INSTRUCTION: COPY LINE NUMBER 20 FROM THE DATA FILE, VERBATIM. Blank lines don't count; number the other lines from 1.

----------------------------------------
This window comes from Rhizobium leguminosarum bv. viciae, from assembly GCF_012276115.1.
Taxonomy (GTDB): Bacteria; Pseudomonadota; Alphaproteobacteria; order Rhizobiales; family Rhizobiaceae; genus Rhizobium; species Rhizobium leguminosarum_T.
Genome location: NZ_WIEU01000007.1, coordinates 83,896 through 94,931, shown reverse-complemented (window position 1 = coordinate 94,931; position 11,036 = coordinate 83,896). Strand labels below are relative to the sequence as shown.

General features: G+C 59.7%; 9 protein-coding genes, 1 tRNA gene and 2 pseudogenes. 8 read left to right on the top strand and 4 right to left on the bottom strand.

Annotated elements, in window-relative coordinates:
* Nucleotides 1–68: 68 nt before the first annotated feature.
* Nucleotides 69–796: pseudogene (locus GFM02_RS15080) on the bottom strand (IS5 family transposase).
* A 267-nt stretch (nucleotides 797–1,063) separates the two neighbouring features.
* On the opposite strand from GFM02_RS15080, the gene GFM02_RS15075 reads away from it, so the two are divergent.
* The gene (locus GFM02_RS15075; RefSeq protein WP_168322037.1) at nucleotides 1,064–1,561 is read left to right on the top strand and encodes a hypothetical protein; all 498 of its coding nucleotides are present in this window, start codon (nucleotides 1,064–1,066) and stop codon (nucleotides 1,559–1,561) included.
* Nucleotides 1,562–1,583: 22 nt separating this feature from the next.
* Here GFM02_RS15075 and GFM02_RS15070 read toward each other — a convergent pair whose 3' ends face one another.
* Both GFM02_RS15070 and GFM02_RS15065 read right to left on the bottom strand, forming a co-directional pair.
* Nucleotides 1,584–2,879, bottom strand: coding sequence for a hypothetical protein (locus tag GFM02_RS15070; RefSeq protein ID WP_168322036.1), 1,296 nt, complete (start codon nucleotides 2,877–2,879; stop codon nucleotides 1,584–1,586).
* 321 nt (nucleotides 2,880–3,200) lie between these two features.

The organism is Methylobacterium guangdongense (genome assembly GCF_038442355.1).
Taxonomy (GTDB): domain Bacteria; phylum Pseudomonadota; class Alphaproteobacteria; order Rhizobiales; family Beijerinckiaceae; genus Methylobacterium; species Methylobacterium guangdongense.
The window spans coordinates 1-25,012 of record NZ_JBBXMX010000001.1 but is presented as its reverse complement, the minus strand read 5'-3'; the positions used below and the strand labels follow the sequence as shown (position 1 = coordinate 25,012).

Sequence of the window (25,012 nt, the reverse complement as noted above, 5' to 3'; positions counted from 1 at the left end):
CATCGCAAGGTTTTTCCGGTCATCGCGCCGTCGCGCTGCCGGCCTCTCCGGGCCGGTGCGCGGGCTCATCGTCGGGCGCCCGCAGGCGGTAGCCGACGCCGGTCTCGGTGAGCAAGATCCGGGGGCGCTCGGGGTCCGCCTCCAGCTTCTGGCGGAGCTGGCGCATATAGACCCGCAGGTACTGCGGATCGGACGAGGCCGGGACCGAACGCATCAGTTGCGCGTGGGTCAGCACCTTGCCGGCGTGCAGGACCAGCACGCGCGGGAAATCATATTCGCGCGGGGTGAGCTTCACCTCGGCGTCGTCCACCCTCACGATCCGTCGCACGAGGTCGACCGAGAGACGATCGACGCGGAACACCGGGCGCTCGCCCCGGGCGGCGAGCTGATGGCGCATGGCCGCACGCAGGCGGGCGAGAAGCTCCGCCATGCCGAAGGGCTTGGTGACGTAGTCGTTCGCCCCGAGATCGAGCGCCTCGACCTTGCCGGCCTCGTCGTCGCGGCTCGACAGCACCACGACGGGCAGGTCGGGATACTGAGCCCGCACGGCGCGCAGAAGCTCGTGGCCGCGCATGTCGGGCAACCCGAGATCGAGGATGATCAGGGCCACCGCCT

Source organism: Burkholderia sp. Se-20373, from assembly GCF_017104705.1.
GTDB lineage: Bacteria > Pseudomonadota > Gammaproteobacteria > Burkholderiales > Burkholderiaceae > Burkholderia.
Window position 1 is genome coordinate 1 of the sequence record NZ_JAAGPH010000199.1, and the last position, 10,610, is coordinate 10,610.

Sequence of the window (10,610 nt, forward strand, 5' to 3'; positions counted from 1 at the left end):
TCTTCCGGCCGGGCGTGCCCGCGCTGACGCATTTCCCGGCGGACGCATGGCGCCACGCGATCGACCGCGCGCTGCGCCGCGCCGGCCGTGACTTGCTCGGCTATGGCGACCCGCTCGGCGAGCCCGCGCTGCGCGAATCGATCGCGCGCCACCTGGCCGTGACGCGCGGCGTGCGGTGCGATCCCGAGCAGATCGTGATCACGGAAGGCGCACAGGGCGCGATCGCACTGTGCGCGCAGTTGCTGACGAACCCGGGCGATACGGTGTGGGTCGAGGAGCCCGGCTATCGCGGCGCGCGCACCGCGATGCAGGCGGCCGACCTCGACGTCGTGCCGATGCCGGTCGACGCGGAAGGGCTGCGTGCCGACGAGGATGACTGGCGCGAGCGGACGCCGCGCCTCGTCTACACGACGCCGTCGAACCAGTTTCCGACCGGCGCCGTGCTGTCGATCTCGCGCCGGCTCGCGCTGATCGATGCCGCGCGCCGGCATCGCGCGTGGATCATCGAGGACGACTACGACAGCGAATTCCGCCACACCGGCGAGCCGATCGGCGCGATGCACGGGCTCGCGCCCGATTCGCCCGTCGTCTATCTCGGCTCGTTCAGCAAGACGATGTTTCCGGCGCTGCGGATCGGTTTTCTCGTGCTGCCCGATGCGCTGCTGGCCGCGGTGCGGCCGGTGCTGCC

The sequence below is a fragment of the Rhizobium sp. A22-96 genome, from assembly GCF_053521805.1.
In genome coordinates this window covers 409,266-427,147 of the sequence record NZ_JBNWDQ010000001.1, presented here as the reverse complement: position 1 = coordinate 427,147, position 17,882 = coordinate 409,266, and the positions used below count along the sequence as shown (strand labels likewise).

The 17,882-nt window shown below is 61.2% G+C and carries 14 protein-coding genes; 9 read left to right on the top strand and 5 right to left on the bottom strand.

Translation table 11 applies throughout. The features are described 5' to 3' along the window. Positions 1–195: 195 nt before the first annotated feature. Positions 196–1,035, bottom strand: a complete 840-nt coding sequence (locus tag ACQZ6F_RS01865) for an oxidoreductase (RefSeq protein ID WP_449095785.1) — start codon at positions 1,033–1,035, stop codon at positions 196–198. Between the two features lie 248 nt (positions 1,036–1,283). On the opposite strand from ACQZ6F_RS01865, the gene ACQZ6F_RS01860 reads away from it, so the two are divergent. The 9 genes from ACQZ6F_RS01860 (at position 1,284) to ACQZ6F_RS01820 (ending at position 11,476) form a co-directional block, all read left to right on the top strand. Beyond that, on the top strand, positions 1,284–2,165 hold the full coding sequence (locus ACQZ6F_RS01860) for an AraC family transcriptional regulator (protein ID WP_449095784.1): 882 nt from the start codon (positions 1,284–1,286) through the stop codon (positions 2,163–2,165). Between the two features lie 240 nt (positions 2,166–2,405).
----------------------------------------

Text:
CATCGCAAGGTTTTTCCGGTCATCGCGCCGTCGCGCTGCCGGCCTCTCCGGGCCGGTGCGCGGGCTCATCGTCGGGCGCCCGCAGGCGGTAGCCGACGCCGGTCTCGGTGAGCAAGATCCGGGGGCGCTCGGGGTCCGCCTCCAGCTTCTGGCGGAGCTGGCGCATATAGACCCGCAGGTACTGCGGATCGGACGAGGCCGGGACCGAACGCATCAGTTGCGCGTGGGTCAGCACCTTGCCGGCGTGCAGGACCAGCACGCGCGGGAAATCATATTCGCGCGGGGTGAGCTTCACCTCGGCGTCGTCCACCCTCACGATCCGTCGCACGAGGTCGACCGAGAGACGATCGACGCGGAACACCGGGCGCTCGCCCCGGGCGGCGAGCTGATGGCGCATGGCCGCACGCAGGCGGGCGAGAAGCTCCGCCATGCCGAAGGGCTTGGTGACGTAGTCGTTCGCCCCGAGATCGAGCGCCTCGACCTTGCCGGCCTCGTCGTCGCGGCTCGACAGCACCACGACGGGCAGGTCGGGATACTGAGCCCGCACGGCGCGCAGAAGCTCGTGGCCGCGCATGTCGGGCAACCCGAGATCGAGGATGATCAGGGCCACCGCCT